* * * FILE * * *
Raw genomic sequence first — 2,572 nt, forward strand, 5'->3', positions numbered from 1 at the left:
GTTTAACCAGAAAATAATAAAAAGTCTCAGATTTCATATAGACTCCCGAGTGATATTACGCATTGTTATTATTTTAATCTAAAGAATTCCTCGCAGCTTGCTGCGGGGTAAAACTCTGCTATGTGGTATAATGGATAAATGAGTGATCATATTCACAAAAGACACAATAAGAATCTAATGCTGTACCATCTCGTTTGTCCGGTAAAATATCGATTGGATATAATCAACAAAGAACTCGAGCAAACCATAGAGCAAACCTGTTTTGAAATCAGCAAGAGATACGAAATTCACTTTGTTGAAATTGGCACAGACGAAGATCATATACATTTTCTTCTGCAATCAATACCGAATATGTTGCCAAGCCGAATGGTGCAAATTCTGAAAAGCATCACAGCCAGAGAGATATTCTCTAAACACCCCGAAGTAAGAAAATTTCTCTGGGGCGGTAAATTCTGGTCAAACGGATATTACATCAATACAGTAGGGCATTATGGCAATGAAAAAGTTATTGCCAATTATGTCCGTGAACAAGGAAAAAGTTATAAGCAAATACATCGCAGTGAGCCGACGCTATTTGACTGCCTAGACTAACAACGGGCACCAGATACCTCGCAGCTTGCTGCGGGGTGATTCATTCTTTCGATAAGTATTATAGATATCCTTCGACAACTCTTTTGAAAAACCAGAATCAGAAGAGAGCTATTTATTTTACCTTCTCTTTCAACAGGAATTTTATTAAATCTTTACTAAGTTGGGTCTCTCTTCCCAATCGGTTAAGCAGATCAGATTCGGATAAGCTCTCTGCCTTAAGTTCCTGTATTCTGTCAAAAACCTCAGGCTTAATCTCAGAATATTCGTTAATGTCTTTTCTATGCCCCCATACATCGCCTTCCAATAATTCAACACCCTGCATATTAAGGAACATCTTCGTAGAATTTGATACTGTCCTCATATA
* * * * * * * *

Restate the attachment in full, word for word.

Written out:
Raw genomic sequence first — 2,572 nt, forward strand, 5'->3', positions numbered from 1 at the left:
GTTTAACCAGAAAATAATAAAAAGTCTCAGATTTCATATAGACTCCCGAGTGATATTACGCATTGTTATTATTTTAATCTAAAGAATTCCTCGCAGCTTGCTGCGGGGTAAAACTCTGCTATGTGGTATAATGGATAAATGAGTGATCATATTCACAAAAGACACAATAAGAATCTAATGCTGTACCATCTCGTTTGTCCGGTAAAATATCGATTGGATATAATCAACAAAGAACTCGAGCAAACCATAGAGCAAACCTGTTTTGAAATCAGCAAGAGATACGAAATTCACTTTGTTGAAATTGGCACAGACGAAGATCATATACATTTTCTTCTGCAATCAATACCGAATATGTTGCCAAGCCGAATGGTGCAAATTCTGAAAAGCATCACAGCCAGAGAGATATTCTCTAAACACCCCGAAGTAAGAAAATTTCTCTGGGGCGGTAAATTCTGGTCAAACGGATATTACATCAATACAGTAGGGCATTATGGCAATGAAAAAGTTATTGCCAATTATGTCCGTGAACAAGGAAAAAGTTATAAGCAAATACATCGCAGTGAGCCGACGCTATTTGACTGCCTAGACTAACAACGGGCACCAGATACCTCGCAGCTTGCTGCGGGGTGATTCATTCTTTCGATAAGTATTATAGATATCCTTCGACAACTCTTTTGAAAAACCAGAATCAGAAGAGAGCTATTTATTTTACCTTCTCTTTCAACAGGAATTTTATTAAATCTTTACTAAGTTGGGTCTCTCTTCCCAATCGGTTAAGCAGATCAGATTCGGATAAGCTCTCTGCCTTAAGTTCCTGTATTCTGTCAAAAACCTCAGGCTTAATCTCAGAATATTCGTTAATGTCTTTTCTATGCCCCCATACATCGCCTTCCAATAATTCAACACCCTGCATATTAAGGAACATCTTCGTAGAATTTGATACTGTCCTCATATA